For nearly 40 years, since Richard Nixon was president and Flip Wilson boasted the top-rated television show, Douglas Henry has been unbeatable in the state Senate. A political dinosaur from the era of the one-party South, the conservative Democrat has won all his elections handily to the constant frustration of Nashville’s liberals.
However, last week, a baby-faced activist named Jeff Yarbro announced he would take on Henry in the Democratic primary in 2010, and a group of the party’s powerbrokers surprised the senator by lining up behind this challenger.
It was all the more improbable since, at the age of 83, Henry is preparing to make what’s likely his final run for the office.
Sen. Henry represents a broad swath of southern Davidson County, including Belle Meade, Green Hills, Berry Hill and parts of Antioch. Despite his differences with liberals — he’s a fiscal tightwad and staunchly pro-life — Henry is venerated as a statesman at the Capitol, one of the Legislature’s last old bulls, and many observers doubted anyone in his party would try to deny him this one last hurrah.
With his long institutional memory, Henry’s knowledge of state government is unmatched. (He chaired the Senate Finance Committee for almost 30 years.) He has worked tirelessly to improve children’s services.
A quintessential Southern gentleman, the courtly Henry is so beloved by his colleagues that last year, over his objections, they named the state museum commission after him.
“I wish he wasn’t going to do it,” Henry says of Yarbro, sounding slightly put out by the inconvenience of this last campaign. “It’s easier to spend the summer without campaigning. But since he’s going to do it, I’ll do what I need to do and hope for the best.”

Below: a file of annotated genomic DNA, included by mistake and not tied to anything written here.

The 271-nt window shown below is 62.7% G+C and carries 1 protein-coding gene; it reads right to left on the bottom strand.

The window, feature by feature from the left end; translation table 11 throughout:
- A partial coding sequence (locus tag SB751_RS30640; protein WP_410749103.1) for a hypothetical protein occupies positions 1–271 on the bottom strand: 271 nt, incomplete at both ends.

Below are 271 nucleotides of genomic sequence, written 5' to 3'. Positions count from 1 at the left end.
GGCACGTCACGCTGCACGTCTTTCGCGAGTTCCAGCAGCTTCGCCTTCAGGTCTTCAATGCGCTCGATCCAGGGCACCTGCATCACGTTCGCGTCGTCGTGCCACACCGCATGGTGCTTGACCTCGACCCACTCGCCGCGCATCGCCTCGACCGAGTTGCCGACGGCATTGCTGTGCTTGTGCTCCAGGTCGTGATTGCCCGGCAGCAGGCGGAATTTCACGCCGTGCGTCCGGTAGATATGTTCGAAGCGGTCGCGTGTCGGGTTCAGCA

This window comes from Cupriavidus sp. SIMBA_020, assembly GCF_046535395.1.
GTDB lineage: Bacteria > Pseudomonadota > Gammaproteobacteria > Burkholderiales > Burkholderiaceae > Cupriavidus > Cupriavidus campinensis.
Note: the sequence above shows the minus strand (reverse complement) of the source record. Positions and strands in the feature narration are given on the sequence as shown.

Of his advanced age — certain to be the central, if unspoken, issue of Yarbro’s campaign — Henry says: “I would say my health is adequate. My mind is as clear as it was when I was younger. And I now have enough background in Tennessee state government to know, when we start down a path, whether we’ve been down that path before and with what result. I would say that’s an advantage to the state.”
Henry had been in the Senate seven years before Yarbro was born. As if to emphasize the age chasm, Yarbro, 32, an attorney for the prominent Bass Berry & Sims firm, popped up on YouTube to announce his candidacy.
Trying hard not to appear like an opportunistic upstart, he talked about Henry almost as if he were giving the senator’s eulogy. He made vague references to “the dire need for a new direction” but gave no reasons for voters to kick out Henry after all these years.
“Senator Douglas Henry, Jr. has served the 21st district with dignity and distinction since 1970,” Yarbro said. “I honor his commitment to the state.
“That same desire to serve Tennessee compels me to commence this campaign at such a critical time. As the senator for the 21st district, I would work to continue Sen. Henry’s legacy of safeguarding the financial stability of our state and fighting for Tennessee’s children.”
Politics 101 says a challenger must go on the attack to convince voters to fire the incumbent. But that’s risky against a political institution like Henry, and Yarbro is taking pains not to upset the senator’s many admirers.